Ecuador facts & history in brief
The Devil's Nose or el Nariz del
Diablo is a series of 'switchbacks',
where the train goes up a steep
bank and then reverses to push the
train along the next uphill section
, then goes forward again on the
next section. This is repeated until
the train gets to the top. (Much
like a number of hairpin corners
on the road, but the train need
much bigger turning point, so the
Alausi is a small, tranquil town
set amongst the Andes with the
famous Alausi train from Guayaquil to
Riobamaba running through the town's
main street and the Devil's Nose
(el Nariz del Diablo) as well as some other
This is the main
reason people come here and
the spectacular scenery of
the towering, cloudy mountains
dominating the ancient, sleepy streets and
buildings of Alausi and the surrounding settlements.
The spectacular Alausi Sunday market
is another good reason.
The train struggles along the
steep mountains between Riobamba
and Guayaquil, but especially
near Alausi at the hair-raising
and spectacular Devil's Nose
(el Nariz del Diablo) series of switchbacks.
There are two trains, either way.
One is a converted bus, the other
one is a more traditional steam
locomotive or as in our case a motor coach.
On either train you can ride on the top,
which makes it that much more spectacular,
exciting and unique.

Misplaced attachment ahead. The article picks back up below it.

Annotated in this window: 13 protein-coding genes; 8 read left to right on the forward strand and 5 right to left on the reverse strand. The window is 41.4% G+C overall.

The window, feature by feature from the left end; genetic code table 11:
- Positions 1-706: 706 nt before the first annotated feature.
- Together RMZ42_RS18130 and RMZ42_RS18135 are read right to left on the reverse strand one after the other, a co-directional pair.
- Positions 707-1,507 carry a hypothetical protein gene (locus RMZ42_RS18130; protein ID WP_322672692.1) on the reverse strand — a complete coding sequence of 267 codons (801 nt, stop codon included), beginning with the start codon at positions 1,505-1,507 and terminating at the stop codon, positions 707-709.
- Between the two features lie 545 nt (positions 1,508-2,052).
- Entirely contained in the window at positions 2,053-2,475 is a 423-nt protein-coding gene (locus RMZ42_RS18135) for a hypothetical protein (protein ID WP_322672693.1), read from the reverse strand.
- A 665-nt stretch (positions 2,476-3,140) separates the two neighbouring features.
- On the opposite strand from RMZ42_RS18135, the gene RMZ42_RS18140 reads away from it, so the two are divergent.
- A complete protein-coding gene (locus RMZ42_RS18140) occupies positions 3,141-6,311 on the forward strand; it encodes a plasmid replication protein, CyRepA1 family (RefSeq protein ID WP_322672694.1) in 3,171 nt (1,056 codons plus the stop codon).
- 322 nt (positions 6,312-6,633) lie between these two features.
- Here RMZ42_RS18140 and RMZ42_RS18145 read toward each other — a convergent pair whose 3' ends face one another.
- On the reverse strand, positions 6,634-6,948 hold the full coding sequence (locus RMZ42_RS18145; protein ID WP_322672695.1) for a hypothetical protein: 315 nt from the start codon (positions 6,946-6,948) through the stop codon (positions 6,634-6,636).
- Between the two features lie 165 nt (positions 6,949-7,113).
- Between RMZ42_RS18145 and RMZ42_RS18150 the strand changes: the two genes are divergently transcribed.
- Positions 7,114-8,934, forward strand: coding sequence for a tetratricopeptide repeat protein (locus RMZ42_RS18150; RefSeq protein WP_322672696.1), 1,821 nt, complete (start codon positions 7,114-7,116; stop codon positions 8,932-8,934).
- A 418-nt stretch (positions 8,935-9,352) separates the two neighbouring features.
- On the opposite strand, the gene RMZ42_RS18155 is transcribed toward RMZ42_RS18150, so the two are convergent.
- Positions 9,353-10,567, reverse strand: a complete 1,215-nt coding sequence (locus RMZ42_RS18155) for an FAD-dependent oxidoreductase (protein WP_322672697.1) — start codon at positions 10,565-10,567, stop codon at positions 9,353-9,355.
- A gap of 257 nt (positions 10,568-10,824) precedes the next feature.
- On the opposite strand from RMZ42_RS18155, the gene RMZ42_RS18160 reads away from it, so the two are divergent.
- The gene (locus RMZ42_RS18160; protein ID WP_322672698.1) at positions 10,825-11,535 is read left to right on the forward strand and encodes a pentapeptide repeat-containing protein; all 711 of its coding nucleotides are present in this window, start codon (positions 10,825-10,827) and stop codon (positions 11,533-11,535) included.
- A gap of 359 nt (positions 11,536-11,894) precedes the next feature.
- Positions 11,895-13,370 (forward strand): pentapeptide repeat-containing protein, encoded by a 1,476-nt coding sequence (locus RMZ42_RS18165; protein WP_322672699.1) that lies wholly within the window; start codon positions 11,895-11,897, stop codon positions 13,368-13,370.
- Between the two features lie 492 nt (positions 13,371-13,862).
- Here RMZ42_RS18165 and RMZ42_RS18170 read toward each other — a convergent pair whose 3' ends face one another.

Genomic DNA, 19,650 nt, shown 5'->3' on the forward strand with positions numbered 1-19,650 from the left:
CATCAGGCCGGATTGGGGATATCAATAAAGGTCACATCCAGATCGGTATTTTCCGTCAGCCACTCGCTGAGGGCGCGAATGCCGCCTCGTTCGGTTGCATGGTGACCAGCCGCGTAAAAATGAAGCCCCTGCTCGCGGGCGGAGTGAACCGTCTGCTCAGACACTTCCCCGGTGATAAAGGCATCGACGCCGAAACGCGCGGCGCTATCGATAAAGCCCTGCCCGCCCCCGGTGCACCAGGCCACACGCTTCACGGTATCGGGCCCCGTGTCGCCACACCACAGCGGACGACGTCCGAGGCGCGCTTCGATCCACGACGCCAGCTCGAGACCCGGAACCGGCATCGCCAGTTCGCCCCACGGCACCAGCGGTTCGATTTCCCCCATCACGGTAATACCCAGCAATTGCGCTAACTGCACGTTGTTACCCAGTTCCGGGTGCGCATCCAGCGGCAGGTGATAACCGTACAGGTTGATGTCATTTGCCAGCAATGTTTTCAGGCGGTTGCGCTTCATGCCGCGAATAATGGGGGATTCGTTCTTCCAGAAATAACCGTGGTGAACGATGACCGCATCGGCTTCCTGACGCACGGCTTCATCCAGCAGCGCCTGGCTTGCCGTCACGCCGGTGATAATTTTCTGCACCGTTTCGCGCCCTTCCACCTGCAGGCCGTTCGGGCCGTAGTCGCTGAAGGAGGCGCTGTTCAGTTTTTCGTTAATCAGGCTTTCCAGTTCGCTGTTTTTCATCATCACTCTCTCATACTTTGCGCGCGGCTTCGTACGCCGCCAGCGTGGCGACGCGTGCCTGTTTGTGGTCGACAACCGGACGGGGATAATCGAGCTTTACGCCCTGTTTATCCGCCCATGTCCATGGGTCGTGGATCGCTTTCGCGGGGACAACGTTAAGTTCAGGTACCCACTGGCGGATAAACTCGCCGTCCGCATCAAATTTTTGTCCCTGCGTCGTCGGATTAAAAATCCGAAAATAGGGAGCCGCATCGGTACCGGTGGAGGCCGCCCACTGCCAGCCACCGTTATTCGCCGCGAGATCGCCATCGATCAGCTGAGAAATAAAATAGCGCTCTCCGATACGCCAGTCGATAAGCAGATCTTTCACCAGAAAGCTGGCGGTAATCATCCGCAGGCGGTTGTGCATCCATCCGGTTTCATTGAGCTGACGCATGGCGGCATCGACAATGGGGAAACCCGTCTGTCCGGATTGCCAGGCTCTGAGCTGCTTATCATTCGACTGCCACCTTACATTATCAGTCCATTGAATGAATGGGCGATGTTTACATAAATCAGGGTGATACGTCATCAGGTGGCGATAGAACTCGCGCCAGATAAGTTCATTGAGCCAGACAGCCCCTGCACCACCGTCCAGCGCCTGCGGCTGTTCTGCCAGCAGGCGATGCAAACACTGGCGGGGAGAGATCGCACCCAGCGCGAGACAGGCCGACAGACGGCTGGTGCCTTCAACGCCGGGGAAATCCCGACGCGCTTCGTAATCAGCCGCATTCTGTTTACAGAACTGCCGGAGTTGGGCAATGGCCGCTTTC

Going through the towns or fields
you ride amongst spectacular scenery
and very friendly locals, most of them
seemed to be very friendly Indians
who wave to you all the time.
The train chugs along the mountain
passes at a steady rate and sitting
on the top I was waiting for the not
uncommon derailments, I was told about,
to add more excitement to
the spectacular scenery.
The railway officially known as
the Guayaquil and Quito line, the
Guayaquil station is at Duran, across
the Guayas river from Guayaquil.
A fascinating little town,
where the train chugs right through
the main street.
We came to enjoy the
famous Alausi train,
the 'Devil's Nose' switchbacks.
The magnificent views
and of course the chance
to ride sitting on the
top of the train.
We returned soon afterwards for
an "instant replay" of an once in
a lifetime experience of the 'Alausi
can click on these photos to see
them full size.
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